ColibriNANO USB SDR Receiver Reviewed

At first glance, the ColibriNANO SDR looks like another cheap SDR dongle. But after watching [Mile Kokotov’s] review (see video below), you can see that it was built specifically for software defined radio service. When [Mile] takes the case off, you notice the heavy metal body which you don’t see on the typical cheap dongle. Of course, a low-end RTL-SDR is around $20. The ColibriNANO costs about $300–so you’d hope you get what you pay for.

The frequency range is nominally 10 kHz to 55 MHz, although if you use external filters and preamps you can get to 500 MHz. In addition to a 14-bit 122.88 megasample per second A/D converter, the device sports an Altera MAX10 FPGA.

In addition to interfaces to different software packages, the dongle works with remote software. The idea is to put the dongle and an antenna somewhere advantageous (that is, high and radio-quiet) and then use a Raspberry Pi or similar computer to pipe signal over the Internet.

If you don’t want a dongle, we can endorse [Lukas’] build from scratch. If you are looking more for a getting started resource, check out what [Richard Baguley] had to say about SDR.


23 thoughts on “ColibriNANO USB SDR Receiver Reviewed

    1. I haven’t watched the video, don’t know anything about the product, but I do know that the effective precision and sensitivity can be increased by oversampling and decimating. That is, it takes 32 samples for I and 32 for Q, does digital filtering, resulting is more than 14b of precision. For some uses, an 18b 3MHz signal is more useful than a 14b 60 MHz signal, especially since it is hard to get that much data off of a USB device.

    2. It’s for LF though and no higher than 55MHz. So you only need so much.
      Still, $300? uhm.. is there really that much interesting stuff on shortwave?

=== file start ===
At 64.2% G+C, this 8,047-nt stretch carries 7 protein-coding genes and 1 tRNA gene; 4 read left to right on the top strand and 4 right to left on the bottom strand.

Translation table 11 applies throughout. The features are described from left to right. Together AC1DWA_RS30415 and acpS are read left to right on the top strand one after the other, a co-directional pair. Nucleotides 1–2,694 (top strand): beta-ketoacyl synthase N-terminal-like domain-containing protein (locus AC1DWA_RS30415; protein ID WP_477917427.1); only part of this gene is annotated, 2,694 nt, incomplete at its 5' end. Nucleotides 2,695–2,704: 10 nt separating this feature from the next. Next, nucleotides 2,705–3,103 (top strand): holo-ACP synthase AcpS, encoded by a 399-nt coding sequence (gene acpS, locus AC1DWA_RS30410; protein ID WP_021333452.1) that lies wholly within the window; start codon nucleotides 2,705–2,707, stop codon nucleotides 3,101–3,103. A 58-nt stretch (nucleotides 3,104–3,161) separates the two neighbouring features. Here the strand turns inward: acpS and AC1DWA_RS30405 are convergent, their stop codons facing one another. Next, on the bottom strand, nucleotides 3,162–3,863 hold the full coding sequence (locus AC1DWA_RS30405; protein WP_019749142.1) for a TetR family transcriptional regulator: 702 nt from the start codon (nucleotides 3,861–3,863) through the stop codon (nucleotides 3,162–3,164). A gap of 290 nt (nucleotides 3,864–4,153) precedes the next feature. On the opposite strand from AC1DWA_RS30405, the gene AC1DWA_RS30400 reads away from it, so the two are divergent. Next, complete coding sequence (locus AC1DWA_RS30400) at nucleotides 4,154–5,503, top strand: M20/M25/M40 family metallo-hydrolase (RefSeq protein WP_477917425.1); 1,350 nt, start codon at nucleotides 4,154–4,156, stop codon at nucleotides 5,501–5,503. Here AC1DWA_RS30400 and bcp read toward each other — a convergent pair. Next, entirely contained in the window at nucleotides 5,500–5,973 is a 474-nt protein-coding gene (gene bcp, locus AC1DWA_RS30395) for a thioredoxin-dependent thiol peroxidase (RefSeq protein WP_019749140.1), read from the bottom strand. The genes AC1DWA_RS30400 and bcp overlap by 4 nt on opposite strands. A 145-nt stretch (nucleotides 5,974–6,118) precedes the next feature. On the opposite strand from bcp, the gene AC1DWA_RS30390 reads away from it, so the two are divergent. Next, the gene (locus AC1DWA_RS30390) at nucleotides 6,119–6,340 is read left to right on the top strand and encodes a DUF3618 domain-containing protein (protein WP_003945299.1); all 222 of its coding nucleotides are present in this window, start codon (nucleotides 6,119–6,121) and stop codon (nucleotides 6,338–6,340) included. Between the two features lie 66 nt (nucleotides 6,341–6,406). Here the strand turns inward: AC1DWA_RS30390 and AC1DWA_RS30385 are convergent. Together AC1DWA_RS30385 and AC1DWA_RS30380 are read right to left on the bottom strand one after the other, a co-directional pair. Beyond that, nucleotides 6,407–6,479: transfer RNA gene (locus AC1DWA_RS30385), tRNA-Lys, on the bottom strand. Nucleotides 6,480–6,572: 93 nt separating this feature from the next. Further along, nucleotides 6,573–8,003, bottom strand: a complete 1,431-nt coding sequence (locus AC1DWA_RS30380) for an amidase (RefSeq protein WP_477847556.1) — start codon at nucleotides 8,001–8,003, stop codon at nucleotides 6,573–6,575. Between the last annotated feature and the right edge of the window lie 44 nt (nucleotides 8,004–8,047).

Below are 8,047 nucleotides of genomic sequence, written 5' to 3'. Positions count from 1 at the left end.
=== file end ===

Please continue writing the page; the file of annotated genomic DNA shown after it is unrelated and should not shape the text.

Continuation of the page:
But if shortwave is your thing then I guess it’s OK

          1. I used to be skeptical too, but the hardware RF pipeline reasoning becomes clear when you dig into the lectures.
            Recall the lime is also TWO full duplex systems with multiple RF input switching to select different HF/VHF/UHF line inputs.

            I was used to looking for LNA and filters for SDR (specifically notching out FM 88MHz-108MHz to reduce the noise floor), but when I got my lime it already had respectable amps built-in to the front end.

            The app notes can be thick to read, but it was designed by people that wanted everything but the power amp and output filter on a single chip. Now if someone makes a dual wide-band digitally tunable 1W bandpass filter, than the device will be 2/3 complete digital transceiver/repeater.

            More Data does not always mean better SNR.

      1. I have 3 various chipped RTL-SDR dongles. All work great; scanning, trunking… They’re all on a shelf now that I have a LimeSDR. Killer setup, tons of bandwith.

    1. There is this DSP thing called oversampling where, provided there is enough noise!, you can increase the dynamic range by sampling at a higher sample rate. For a dynamic range of 110 dB, that would imply 18 bits, since the ADC above only has 14-bits (~86.dB of dynamic range ), that would imply that they are gaining 4 additional bits (Or an additional 24dB of dynamic range) by oversampling – 122.88 MSPS real @ 14-bits is 61.44MSPS IQ @ 14-bits and if you decimate that by 256 for 4 additional bits of dynamic range that is 240 KSPS IQ @ 18-bits.

      1. To decimate means to remove 1-in-10, as in decimal. Or as used by the Romans, line up everybody and count off. Every tenth one is killed. It is true that, like news readers, DSP jargon uses a different meaning, I wish there were something that makes more sense. Removing 1-in-10 will almost never happen in DSP. Hexamate? Octomate? It doesn’t really work since in DSP you are removing 7-of-8 or 3-of-4, etc.

        1. “Upsampling” and “Downsampling” are also used, but have been overloaded in lay speak (to include the antialiasing filtering) such that in practice they’re more imprecise.

          “Decimate” is a sufficiently rarefied term that it doesn’t have that problem.

    1. Sorry you thought so. I don’t think it reads that way.

      We absolutely, categorically don’t do sponsored posts or sneaky adverts. I know the rest of the Internet is going to hell with twitter bots and fake news and clickbait and etc. But this is Hackaday.

  1. Meh!

    DC to daylight receivers were a thing advertised in the back of electronics magazines that I read over 20 years ago.

    Waterfalls are nice but 3MHz isn’t all that wide and that’s a lot of money.

    I’ll stop being bored when a ‘good’ SDR doesn’t cost $300!

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